In July 1946, the Muslim League passed a resolution stating that it was going to walk away from the Cabinet Mission Plan and the Indian constitution-making process.
In the preceding week and months, the League and the Indian National Congress were in intense political conflict over the constitutional future of India. The Congress yearned for an undivided India, while the League wanted a separate Muslim state.
The British, who were mediators in this whole affair, came up with a scheme popularly known as the Cabinet Mission Plan that proposed something of a compromise: There would be no separate Muslim state, but Indian provinces would be ‘grouped’ on the basis of religion and these provinces would enjoy wide autonomy. There would a relatively weak central government having powers a small group of matters like national defence.
The Congress and the League had reservations over the Plan, but agreed to work with it. Soon enough though, conflict emerged over two key aspects of the Plan: first, the formation of an interim government of India manned by Indians and second, the setting up of a Constituent Assembly that would draft India’s Constitution.
Both parties could not agree on the composition of the interim government. The League wanted the number of League nominated members to be equal to that of the Congress. Further, it did not want the Congress to nominate any Muslim member. The Congress refused to give in to these demands.
The Congress felt that resolving the deadlock could happen later, but preparations towards the setting of a Constituent Assembly should begin immediately. Viceroy Lord Mountbatten and the Cabinet Mission felt the same. The League, however, did not.
The League argued that the formation of an interim government and the setting up of the Constituent Assembly were inextricably linked. Constitution-making should not begin before an interim government was in place.
The League President Muhammad Ali Jinnah wrote a letter to the Viceroy saying:
‘It is undesirable to proceed with one part i.e. the elections to the Constituent Assembly and to postpone the other [Interim Government].’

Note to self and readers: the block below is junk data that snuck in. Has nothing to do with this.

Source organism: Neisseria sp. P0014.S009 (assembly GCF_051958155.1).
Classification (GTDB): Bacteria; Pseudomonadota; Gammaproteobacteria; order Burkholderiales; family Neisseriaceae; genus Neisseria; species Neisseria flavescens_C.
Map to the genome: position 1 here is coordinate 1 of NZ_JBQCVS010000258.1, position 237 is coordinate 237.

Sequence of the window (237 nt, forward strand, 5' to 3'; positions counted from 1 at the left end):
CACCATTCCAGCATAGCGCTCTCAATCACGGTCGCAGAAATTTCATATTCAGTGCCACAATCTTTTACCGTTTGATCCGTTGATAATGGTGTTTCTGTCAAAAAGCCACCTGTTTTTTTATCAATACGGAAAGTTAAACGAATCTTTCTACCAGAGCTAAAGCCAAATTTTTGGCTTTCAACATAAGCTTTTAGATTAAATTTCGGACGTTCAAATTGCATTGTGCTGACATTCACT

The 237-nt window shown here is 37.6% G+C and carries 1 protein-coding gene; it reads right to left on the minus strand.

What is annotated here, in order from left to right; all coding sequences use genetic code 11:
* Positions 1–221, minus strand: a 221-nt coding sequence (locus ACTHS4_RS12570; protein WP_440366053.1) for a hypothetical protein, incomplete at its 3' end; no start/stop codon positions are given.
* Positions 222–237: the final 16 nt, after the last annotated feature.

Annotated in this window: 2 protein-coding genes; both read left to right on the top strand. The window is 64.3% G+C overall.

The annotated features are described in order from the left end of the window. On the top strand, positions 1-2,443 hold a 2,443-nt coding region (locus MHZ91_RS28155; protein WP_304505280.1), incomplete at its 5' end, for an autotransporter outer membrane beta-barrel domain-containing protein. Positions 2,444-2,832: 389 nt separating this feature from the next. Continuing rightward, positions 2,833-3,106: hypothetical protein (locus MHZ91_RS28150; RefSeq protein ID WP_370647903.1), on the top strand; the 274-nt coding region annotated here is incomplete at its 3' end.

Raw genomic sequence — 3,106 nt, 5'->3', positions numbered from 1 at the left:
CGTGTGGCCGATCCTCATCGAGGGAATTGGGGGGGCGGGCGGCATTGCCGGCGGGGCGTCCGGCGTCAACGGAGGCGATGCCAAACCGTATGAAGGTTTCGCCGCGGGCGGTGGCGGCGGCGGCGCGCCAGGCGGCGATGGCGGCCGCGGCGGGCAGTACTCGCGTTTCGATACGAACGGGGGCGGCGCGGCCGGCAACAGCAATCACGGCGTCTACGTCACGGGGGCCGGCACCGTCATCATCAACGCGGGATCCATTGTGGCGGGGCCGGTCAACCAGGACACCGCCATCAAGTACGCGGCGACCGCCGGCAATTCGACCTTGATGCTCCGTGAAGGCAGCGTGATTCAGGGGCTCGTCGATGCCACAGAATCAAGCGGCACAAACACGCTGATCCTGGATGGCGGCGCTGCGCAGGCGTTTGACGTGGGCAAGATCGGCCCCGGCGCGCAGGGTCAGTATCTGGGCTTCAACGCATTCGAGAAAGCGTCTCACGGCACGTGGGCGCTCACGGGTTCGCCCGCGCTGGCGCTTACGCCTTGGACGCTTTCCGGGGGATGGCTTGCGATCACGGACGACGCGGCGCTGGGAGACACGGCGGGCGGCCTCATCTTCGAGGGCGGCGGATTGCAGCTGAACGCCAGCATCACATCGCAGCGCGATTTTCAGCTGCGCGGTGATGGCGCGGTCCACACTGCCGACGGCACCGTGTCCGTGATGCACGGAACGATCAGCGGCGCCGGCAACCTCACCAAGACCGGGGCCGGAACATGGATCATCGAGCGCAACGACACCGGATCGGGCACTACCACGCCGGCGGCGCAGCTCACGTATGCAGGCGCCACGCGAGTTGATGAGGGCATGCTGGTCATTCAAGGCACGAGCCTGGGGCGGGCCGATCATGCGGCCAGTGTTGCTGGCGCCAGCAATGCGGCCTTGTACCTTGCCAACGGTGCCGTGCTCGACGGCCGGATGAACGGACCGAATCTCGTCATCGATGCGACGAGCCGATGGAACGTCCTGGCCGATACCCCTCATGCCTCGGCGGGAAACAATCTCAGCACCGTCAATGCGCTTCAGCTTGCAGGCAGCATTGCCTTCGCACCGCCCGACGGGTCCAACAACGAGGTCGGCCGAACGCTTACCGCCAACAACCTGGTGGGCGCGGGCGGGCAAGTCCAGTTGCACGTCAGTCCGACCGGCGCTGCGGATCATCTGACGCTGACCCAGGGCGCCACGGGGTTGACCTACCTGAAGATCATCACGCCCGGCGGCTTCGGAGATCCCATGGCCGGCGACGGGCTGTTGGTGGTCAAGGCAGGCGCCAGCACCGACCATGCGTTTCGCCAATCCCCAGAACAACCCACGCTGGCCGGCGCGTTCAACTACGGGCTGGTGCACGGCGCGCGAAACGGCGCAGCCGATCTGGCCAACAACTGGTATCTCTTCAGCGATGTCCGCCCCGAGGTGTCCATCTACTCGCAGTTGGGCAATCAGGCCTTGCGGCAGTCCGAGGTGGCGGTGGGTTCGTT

The Viceroy responded to Jinnah on the same day with a curt:
‘The arrangments for the elections to the Constituent Assembly have already been put into operation and we do not propose to postpone them.’
And so in July 1946, the League, having realised that neither the Congress nor the British were going to budge, passed a significant resolution claiming that the Congress had no intention of adhering to the Cabinet Mission Plan and has ‘agreed only to go into the Constituent Assembly and to nothing else…’.
The League was concerned that the Congress, with its -
‘overwhelming Hindu-Caste majority whereby they will be in a position to use the Assembly in the manner in which they have already declared i.e. that they will wreck the basic form of the grouping of provinces and extend the scope, powers and subjects of the Union Centre….’.
The League warned that ‘the participation of Muslims in the proposed constitution-making machinery is fraught with danger’ and announced that it was going to withdraw from the Cabinet Mission Plan and constitution-making.
Soon, the League passed another resolution declaring that the -
‘Muslims of India would not rest contented with anything less than the immediate establishment of an independent and fully sovereign State of Pakistan … the time has come for the Muslim Nation to resort to Direct Action to achieve Pakistan to assert their just rights, to vindicate their honour and to get rid of the present British slavery and the contemplated future Caste-Hindu domination…’
With this, the League had gestured towards moving away from political negotiations to political action on the streets. 16th August was christened ‘Direct Action Day’. While the communal pot had been boiling for months, when 16th August came around, it triggered large scale Hindu-Muslim violence across India, especially in the provinces of Punjab, United Provinces and the North-Western Provinces.